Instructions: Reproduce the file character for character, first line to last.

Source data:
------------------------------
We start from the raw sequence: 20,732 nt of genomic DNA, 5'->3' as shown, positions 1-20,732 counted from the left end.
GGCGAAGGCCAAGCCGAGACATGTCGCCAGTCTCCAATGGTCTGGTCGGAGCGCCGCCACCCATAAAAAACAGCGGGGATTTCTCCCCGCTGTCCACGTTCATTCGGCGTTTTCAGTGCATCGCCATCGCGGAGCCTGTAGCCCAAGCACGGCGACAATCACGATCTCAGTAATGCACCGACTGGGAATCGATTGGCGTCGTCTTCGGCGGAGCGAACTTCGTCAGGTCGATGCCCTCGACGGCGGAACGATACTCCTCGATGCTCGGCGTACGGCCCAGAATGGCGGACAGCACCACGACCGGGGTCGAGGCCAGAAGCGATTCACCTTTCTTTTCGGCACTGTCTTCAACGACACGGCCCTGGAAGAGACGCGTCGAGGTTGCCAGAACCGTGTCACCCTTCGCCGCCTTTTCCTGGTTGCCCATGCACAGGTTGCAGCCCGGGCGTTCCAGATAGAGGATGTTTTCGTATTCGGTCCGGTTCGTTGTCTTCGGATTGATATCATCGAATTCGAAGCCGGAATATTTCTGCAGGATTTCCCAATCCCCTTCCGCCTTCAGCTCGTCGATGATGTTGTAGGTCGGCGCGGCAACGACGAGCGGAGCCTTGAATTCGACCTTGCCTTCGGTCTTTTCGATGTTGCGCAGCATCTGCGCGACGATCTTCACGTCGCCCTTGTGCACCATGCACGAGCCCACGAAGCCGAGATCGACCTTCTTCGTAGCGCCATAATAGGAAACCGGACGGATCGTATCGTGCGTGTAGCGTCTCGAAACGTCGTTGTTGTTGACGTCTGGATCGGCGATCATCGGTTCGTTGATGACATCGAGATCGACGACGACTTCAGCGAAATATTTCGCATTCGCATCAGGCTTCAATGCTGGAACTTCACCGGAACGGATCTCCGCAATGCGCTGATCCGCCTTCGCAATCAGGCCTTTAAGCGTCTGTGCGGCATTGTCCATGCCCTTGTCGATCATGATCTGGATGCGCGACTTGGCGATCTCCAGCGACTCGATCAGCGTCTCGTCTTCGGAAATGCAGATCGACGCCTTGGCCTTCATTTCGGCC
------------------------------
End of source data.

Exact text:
We start from the raw sequence: 20,732 nt of genomic DNA, 5'->3' as shown, positions 1-20,732 counted from the left end.
GGCGAAGGCCAAGCCGAGACATGTCGCCAGTCTCCAATGGTCTGGTCGGAGCGCCGCCACCCATAAAAAACAGCGGGGATTTCTCCCCGCTGTCCACGTTCATTCGGCGTTTTCAGTGCATCGCCATCGCGGAGCCTGTAGCCCAAGCACGGCGACAATCACGATCTCAGTAATGCACCGACTGGGAATCGATTGGCGTCGTCTTCGGCGGAGCGAACTTCGTCAGGTCGATGCCCTCGACGGCGGAACGATACTCCTCGATGCTCGGCGTACGGCCCAGAATGGCGGACAGCACCACGACCGGGGTCGAGGCCAGAAGCGATTCACCTTTCTTTTCGGCACTGTCTTCAACGACACGGCCCTGGAAGAGACGCGTCGAGGTTGCCAGAACCGTGTCACCCTTCGCCGCCTTTTCCTGGTTGCCCATGCACAGGTTGCAGCCCGGGCGTTCCAGATAGAGGATGTTTTCGTATTCGGTCCGGTTCGTTGTCTTCGGATTGATATCATCGAATTCGAAGCCGGAATATTTCTGCAGGATTTCCCAATCCCCTTCCGCCTTCAGCTCGTCGATGATGTTGTAGGTCGGCGCGGCAACGACGAGCGGAGCCTTGAATTCGACCTTGCCTTCGGTCTTTTCGATGTTGCGCAGCATCTGCGCGACGATCTTCACGTCGCCCTTGTGCACCATGCACGAGCCCACGAAGCCGAGATCGACCTTCTTCGTAGCGCCATAATAGGAAACCGGACGGATCGTATCGTGCGTGTAGCGTCTCGAAACGTCGTTGTTGTTGACGTCTGGATCGGCGATCATCGGTTCGTTGATGACATCGAGATCGACGACGACTTCAGCGAAATATTTCGCATTCGCATCAGGCTTCAATGCTGGAACTTCACCGGAACGGATCTCCGCAATGCGCTGATCCGCCTTCGCAATCAGGCCTTTAAGCGTCTGTGCGGCATTGTCCATGCCCTTGTCGATCATGATCTGGATGCGCGACTTGGCGATCTCCAGCGACTCGATCAGCGTCTCGTCTTCGGAAATGCAGATCGACGCCTTGGCCTTCATTTCGGCC